Who Teaches the Teachers   1 comment

Teachers are human!  Sex is a very private, personal activity, and nobody should expect that any teacher should simply be given a curriculum and told to ‘get on with it.’ Male or female, the teacher feels vulnerable, and, quite rightly, feels that pupils are going to ask questions that can be construed as extremely personal – and leave the classroom with improper views about their teacher. You can’t stop the kids talking about the subject, and their teacher, after they have left the classroom.

What all teachers need is a reference, something that can instantly be recognised as an authoritative work, to draw from, use as a guide, offer to pupils in whole or part – you can hear the sigh of relief from any teacher as she or he reads this. “If only.” I hear you say.

There has been a lot of publicity about teaching 11 to 18 year old’s about sex. But nobody talks about how the teachers should go about teaching this subject, creating a syllabus; starting with the basics perhaps: anatomy, attraction, arousal, and copulation. Maybe moving on to conception, contraception, and birth. Another stage could introduce the chemistry, the hormones that drive us, feelings of love and desire, the difference between lust and love. Another stage might talk about oral sex; cunnilingus and fellatio, even touching upon anal sex. A final stage could be about problems and problem solving; emotional as well as physical. With open discussion to encourage dispelling myths and untruths about sex, Discussing the importance of communication – how this can avoid problems and enhance relationships. Define pornography, its influence on our sex lives, how we use it.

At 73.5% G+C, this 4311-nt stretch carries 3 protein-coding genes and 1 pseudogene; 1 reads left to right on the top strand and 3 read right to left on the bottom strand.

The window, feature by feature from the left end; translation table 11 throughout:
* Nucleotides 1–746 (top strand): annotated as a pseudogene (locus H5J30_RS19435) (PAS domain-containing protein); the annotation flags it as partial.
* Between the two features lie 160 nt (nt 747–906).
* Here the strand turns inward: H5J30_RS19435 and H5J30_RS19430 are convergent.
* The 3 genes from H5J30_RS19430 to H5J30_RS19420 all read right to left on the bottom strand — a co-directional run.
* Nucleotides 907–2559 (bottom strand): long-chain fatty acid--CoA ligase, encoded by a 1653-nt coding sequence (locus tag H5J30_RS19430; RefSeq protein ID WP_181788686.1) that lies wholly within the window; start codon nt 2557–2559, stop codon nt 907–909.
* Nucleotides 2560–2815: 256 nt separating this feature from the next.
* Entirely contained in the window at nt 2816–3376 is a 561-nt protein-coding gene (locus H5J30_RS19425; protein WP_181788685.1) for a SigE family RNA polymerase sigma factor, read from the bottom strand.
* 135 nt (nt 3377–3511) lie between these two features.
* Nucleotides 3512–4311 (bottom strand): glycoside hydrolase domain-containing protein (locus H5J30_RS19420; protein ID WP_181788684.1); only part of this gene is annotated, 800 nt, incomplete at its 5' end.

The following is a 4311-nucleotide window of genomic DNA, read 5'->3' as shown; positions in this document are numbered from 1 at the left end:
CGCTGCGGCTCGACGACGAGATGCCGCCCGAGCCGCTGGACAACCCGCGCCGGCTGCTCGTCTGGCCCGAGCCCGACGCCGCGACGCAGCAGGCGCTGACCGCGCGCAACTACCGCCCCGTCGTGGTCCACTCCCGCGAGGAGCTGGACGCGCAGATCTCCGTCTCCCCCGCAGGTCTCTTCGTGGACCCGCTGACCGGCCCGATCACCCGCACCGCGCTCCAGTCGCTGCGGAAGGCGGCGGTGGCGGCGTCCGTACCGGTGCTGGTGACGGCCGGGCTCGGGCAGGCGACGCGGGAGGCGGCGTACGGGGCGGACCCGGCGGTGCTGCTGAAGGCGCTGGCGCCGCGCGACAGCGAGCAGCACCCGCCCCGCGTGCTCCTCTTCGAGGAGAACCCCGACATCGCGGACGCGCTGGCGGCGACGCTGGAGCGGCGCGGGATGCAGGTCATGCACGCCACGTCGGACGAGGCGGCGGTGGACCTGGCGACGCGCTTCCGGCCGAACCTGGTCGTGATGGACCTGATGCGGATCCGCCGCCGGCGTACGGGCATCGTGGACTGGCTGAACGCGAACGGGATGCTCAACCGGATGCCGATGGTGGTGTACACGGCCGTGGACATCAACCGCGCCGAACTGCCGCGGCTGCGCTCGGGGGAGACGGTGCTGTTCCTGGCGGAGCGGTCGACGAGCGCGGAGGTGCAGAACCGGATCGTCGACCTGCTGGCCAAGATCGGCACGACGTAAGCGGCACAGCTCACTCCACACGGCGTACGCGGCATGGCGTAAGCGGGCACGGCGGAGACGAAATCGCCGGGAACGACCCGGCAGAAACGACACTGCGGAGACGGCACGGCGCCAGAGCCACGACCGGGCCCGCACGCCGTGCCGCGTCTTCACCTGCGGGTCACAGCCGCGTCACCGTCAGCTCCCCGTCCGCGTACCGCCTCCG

I could go on – you know the list is endless. You also know that any one aspect can be looked up on the Internet – with so many differing views and opinions, often drawn from dubious sources. Within the 355 pages of Exploring Sex, Love and Lust, the teacher will not only have an authoritative source of information but also share the personal experiences from contributors around the world. In addition to the information gathered from legitimate studies carried out by internationally recognised institutions and universities – and drawing from published works by recognised sex experts. All in one volume.

The detail is incredible; one reviewer said, ‘This work should be required reading by all medical students.’ Who knows the constituents of semen, and how to influence its appearance, volume, taste and smell? Okay, so you do know, but have you got such information in a single source? Become knowledgeable about which foods influence your sexual performances; which supplements to consider. What is a ‘headache’ and how to cure/avoid it. Matters of size; breasts as well as penile. Multiple orgasms, masturbation, mutual masturbation; these are just a few of the subjects covered in great detail. How to recognize and treat problems ranging from ED to PE to cystitis to STDs. This book is your one-stop work of reference for all matters sexual – teaching or not.

And whether you’re a teacher or not – happy love-making.



One response to “Who Teaches the Teachers

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  1. Reblogged this on Love and Sex.

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